The Friedman Foundation for Educational Choice publishes a comprehensive guide to private school choice programs across the U.S. In its 2014 edition, the Foundation reviewed the Georgia Special Needs Scholarship Program and Georgia's Qualified Education Expense Tax Credit. The Georgia Special Needs Scholarship Program allows parents of students with disabilities, who are dissatisfied with their assigned schools, to attend private school through a voucher system. The Foundation found that the program was well-funded, giving students vouchers worth up to their funding cost in public schools, but suggested growth in the eligibility of students. The Qualified Education Expense Tax Credit provides tax credits for donations to Student Scholarship Organizations (SSOs), up to $1,000 for individuals, $2,500 for married couples, and 75 percent of tax liabilities from corporate taxpayers. The Foundation found that the tax credit program had the opportunity to be one of the most expansive and successful programs in the country, as its only requirement for a student to be eligible is to attend public school for at least six weeks. However, the Foundation found that the funding cap for the program allowed less than one percent of students to receive scholarships.[24] The full Friedman Foundation report can be found here.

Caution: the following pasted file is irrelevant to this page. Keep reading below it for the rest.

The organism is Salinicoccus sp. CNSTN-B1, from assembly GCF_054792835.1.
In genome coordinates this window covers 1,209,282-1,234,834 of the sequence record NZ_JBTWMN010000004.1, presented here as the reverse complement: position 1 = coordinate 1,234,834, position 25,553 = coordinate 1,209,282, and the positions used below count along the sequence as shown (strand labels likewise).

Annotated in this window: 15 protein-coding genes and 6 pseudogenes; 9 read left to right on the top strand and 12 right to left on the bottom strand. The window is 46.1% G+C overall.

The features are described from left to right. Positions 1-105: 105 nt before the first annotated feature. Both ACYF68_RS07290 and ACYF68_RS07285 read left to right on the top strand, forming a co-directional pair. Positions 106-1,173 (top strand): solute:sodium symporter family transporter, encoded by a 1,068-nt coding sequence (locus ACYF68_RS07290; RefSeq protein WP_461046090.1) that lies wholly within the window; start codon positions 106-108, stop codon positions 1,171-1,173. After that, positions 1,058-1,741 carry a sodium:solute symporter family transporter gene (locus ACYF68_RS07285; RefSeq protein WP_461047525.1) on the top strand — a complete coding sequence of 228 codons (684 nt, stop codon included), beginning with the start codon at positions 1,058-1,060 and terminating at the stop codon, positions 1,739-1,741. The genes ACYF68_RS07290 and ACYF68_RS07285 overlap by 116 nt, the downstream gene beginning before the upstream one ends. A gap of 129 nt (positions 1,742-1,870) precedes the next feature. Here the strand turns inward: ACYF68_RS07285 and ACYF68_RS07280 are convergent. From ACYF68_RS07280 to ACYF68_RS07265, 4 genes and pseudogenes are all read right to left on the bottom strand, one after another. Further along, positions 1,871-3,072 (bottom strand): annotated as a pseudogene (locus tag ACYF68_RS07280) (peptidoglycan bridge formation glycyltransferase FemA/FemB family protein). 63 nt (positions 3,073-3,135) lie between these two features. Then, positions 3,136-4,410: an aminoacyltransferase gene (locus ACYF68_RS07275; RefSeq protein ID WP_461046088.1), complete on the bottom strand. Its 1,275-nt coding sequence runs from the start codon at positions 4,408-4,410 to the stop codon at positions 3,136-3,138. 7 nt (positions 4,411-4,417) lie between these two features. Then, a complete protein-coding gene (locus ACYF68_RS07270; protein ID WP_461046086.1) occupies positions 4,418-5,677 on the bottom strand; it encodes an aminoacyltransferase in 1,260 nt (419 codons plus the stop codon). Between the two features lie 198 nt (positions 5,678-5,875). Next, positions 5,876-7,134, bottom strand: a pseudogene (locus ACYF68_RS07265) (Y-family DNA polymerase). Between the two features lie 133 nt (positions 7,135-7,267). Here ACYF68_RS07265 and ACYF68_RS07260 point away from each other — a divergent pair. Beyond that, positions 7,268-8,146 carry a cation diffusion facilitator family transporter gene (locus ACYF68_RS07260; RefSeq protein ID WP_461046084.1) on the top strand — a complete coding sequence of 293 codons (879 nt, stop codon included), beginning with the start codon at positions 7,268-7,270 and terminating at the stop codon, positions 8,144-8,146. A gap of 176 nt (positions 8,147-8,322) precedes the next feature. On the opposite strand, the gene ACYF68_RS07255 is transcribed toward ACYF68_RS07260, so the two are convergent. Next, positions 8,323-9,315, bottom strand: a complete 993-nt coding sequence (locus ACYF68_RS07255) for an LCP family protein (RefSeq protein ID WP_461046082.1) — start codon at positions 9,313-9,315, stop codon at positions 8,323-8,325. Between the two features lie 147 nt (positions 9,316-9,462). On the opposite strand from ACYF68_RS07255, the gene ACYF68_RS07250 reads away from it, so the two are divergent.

State Budget Solutions education study

See also: State spending on education v. academic performance (2012)

State Budget Solutions examined national trends in education from 2009 to 2011, including state-by-state analysis of education spending, graduation rates, and average ACT scores. The study showed that the states which spent the most did not have the highest average ACT test scores, nor did they have the highest average graduation rates. A summary of the study is available here. The full report can be accessed here.